I LOVE MY JOB The next evolution of schools: Highlights from our chat with Will Richardson What will schools look like in 25 years? Educator and parent Will Richardson sees profound changes beginning to bubble up in classrooms around the world. In the past, knowledge was bounded — both in books and in classrooms. But today, the internet provides nearly endless learning opportunities for anyone who is interested. In the TED Book Why School? Muhammad Hafiz asked: How would you suggest reforming education — changing it from the traditional one to the modern one — in developing countries? Richardson responded: It’s a great question, Muhammad, because access is at the heart of the learning explosion. Wm Chamberlain asked: I am sitting with my class waiting for the buses to arrive to take them home. We need to change schools but not do away with the powerful learning that happens in physical space, in face-to-face classrooms. Ryan Gallwitz asked: Richardson responded: That’s a long answer, but there is a book that captures much of that thinking titled The Third Teacher. Why School?

Calvin getting creative! Previously on the internet … with Lisa Bu Every week at TED’s New York office, one media team staffer shares a handful of things on the web that intrigued, shocked or amused them. We call it: Previously on the Internet. Here are this week’s finds, from Lisa Bu, TED’s Content Distribution Manager. Fact-check politiciansLisa, who was born in China and has spent the past nine years becoming a United States citizen, can’t understand why Americans are so passive about voting. She is obsessed with’s Truth-O-Meter, which verifies political statements and doles out ratings like “Pants on Fire.” Be a goal-getterLisa loves the site, which acknowledges that sometimes you need a little help reaching a personal goal. Congressional watchdogOn the same note, Lisa keeps up with what is going on in the Senate and House of Representatives. See today’s front pagesEveryday, the Newseum’s website features 881 newspaper front pages from 90 countries, a great way to see what is going on across the globe.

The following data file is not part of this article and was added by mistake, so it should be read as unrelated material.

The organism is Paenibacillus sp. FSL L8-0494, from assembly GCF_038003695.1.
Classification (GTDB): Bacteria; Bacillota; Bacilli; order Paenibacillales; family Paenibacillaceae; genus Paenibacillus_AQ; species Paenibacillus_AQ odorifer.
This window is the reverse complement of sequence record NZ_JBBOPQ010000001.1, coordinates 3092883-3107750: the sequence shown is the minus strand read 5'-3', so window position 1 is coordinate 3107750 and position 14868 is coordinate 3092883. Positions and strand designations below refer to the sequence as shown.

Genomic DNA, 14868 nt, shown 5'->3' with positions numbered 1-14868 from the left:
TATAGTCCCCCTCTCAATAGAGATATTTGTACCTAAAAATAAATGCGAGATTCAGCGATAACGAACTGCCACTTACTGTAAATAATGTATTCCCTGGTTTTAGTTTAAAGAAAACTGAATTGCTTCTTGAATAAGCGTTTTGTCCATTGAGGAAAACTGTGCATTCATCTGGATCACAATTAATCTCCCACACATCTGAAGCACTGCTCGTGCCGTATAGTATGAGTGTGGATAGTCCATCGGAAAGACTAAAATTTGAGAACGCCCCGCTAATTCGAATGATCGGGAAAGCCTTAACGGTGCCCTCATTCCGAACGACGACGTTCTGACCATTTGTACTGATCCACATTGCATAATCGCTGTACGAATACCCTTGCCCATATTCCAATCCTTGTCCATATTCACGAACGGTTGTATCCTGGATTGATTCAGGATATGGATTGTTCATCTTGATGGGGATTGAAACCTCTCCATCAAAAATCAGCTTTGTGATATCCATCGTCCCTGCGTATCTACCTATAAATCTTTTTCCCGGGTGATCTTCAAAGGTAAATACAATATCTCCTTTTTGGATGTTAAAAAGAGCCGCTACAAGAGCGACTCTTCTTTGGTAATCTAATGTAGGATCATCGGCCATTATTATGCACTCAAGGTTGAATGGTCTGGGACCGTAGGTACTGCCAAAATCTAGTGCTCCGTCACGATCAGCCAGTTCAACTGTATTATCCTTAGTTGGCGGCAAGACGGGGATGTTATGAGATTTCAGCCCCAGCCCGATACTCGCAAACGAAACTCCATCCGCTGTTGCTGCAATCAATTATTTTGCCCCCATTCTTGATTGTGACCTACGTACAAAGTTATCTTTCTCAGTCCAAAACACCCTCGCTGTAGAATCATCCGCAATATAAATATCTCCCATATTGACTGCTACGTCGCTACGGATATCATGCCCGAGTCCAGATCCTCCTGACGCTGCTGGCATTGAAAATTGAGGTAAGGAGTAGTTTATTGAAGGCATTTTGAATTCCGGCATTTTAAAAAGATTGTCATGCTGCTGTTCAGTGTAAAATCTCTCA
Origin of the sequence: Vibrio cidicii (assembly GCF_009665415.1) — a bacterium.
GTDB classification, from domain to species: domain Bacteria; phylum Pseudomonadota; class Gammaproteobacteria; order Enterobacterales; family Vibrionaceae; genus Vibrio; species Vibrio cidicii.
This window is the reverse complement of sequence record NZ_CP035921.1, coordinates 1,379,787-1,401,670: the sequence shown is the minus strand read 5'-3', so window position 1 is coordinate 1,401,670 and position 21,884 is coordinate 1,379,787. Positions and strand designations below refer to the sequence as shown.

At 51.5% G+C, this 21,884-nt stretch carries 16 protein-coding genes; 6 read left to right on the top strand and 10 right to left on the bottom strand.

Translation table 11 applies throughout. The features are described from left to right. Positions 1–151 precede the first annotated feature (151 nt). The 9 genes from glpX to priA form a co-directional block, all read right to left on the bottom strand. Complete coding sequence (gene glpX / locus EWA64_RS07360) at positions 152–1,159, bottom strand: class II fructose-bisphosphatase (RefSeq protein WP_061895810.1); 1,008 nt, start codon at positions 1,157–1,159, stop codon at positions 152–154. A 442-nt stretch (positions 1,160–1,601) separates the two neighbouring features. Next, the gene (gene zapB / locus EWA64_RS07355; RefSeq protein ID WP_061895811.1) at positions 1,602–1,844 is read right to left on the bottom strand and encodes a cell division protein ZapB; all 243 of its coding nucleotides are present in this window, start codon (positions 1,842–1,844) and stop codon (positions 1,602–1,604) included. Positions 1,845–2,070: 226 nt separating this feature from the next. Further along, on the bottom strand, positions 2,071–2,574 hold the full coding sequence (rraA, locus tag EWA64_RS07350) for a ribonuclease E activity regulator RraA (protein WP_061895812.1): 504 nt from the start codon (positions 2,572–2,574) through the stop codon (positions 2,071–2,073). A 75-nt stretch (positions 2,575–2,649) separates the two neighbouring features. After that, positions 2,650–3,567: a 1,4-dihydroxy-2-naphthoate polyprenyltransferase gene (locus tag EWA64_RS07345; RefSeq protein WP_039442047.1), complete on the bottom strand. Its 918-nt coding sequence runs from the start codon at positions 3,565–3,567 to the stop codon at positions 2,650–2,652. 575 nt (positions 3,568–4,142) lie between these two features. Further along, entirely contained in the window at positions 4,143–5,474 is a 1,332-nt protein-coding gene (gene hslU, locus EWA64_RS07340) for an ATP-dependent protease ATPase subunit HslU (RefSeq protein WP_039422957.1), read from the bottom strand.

How I feel most mornings Why aren’t we asking the big questions? A Q&A with Ruby Wax One in four people have some form of mental illness, and Ruby Wax wants to talk about it. Watch her TEDTalk, posted today and inspired by her show Losing It, to start the conversation. One project she didn’t get to mention onstage at TEDGlobal: This winter, Wax started up the Black Dog Tribe, an online network for people with mental illness to connect to each other. So the TED Blog asked Ruby for more about the Black Dog, her next show, performing in mental institutions, and the big questions that we still can’t talk about. Who’s the Black Dog? The Black Dog is familiar because Churchill used to say it. Because Churchill himself was depressed, do you find that it’s a more accepted condition in the UK? No. What I found when I was doing my show was, when people can talk about mental illness, they’re so relieved. There’s no AA for depression. We can tell our own. Really, if it’s 1 in 4 people, they should have a checklist. What do we all want to know: How far are we off the scale of normal?

Playlist: 6 beautiful talks by data artists In the information age we have access to more data and knowledge than at any previous point in human history. But more accessible data doesn’t necessarily mean more processable data — tax returns, court cases and newspaper archives may be available to the public, but they are often hard to interpret and understand. Data artists process this mess of information for us and break it down into comprehensible pieces, often enhancing it by placing it in deeper contexts and by finding surprising patterns. The designers and artists below are on the cutting edge of this work, experimenting with new technologies to take numbers and facts and turn them into beautiful multimedia works of art and knowledge. Nathalie Miebach: Art made of stormsNathalie Miebach’s art is both beautiful and informative: she sculpts colorful models using weather data, and then converts this information into musical scores. Aaron Koblin: Artfully visualizing our humanityNumbers can humanize us.